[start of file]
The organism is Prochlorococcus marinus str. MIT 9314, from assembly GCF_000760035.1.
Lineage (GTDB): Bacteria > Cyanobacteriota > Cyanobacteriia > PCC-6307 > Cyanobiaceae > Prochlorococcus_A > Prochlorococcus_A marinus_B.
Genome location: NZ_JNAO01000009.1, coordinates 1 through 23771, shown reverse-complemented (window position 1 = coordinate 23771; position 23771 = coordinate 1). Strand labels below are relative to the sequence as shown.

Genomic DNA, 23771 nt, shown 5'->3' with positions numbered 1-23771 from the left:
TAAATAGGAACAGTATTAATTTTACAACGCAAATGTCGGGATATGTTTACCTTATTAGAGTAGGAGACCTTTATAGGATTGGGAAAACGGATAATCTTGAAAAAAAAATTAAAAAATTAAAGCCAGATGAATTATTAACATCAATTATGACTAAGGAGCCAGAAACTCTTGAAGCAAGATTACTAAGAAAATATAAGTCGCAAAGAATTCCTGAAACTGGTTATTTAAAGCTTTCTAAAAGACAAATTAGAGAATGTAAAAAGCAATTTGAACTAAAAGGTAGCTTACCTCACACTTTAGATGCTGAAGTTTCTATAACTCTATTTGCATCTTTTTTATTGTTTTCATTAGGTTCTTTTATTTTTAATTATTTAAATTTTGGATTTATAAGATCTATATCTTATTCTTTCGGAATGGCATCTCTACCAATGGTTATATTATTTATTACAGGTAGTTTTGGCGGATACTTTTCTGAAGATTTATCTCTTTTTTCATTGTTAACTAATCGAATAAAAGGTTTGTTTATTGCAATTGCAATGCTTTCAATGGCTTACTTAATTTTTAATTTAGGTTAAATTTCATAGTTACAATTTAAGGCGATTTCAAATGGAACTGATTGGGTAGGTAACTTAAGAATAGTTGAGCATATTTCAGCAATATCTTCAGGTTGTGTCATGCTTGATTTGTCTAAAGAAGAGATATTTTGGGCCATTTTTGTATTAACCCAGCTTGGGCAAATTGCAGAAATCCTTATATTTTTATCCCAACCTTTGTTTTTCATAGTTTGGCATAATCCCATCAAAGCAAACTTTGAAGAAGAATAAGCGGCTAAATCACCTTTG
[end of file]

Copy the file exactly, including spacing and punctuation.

The organism is Prochlorococcus marinus str. MIT 9314, from assembly GCF_000760035.1.
Lineage (GTDB): Bacteria > Cyanobacteriota > Cyanobacteriia > PCC-6307 > Cyanobiaceae > Prochlorococcus_A > Prochlorococcus_A marinus_B.
Genome location: NZ_JNAO01000009.1, coordinates 1 through 23771, shown reverse-complemented (window position 1 = coordinate 23771; position 23771 = coordinate 1). Strand labels below are relative to the sequence as shown.

Genomic DNA, 23771 nt, shown 5'->3' with positions numbered 1-23771 from the left:
TAAATAGGAACAGTATTAATTTTACAACGCAAATGTCGGGATATGTTTACCTTATTAGAGTAGGAGACCTTTATAGGATTGGGAAAACGGATAATCTTGAAAAAAAAATTAAAAAATTAAAGCCAGATGAATTATTAACATCAATTATGACTAAGGAGCCAGAAACTCTTGAAGCAAGATTACTAAGAAAATATAAGTCGCAAAGAATTCCTGAAACTGGTTATTTAAAGCTTTCTAAAAGACAAATTAGAGAATGTAAAAAGCAATTTGAACTAAAAGGTAGCTTACCTCACACTTTAGATGCTGAAGTTTCTATAACTCTATTTGCATCTTTTTTATTGTTTTCATTAGGTTCTTTTATTTTTAATTATTTAAATTTTGGATTTATAAGATCTATATCTTATTCTTTCGGAATGGCATCTCTACCAATGGTTATATTATTTATTACAGGTAGTTTTGGCGGATACTTTTCTGAAGATTTATCTCTTTTTTCATTGTTAACTAATCGAATAAAAGGTTTGTTTATTGCAATTGCAATGCTTTCAATGGCTTACTTAATTTTTAATTTAGGTTAAATTTCATAGTTACAATTTAAGGCGATTTCAAATGGAACTGATTGGGTAGGTAACTTAAGAATAGTTGAGCATATTTCAGCAATATCTTCAGGTTGTGTCATGCTTGATTTGTCTAAAGAAGAGATATTTTGGGCCATTTTTGTATTAACCCAGCTTGGGCAAATTGCAGAAATCCTTATATTTTTATCCCAACCTTTGTTTTTCATAGTTTGGCATAATCCCATCAAAGCAAACTTTGAAGAAGAATAAGCGGCTAAATCACCTTTG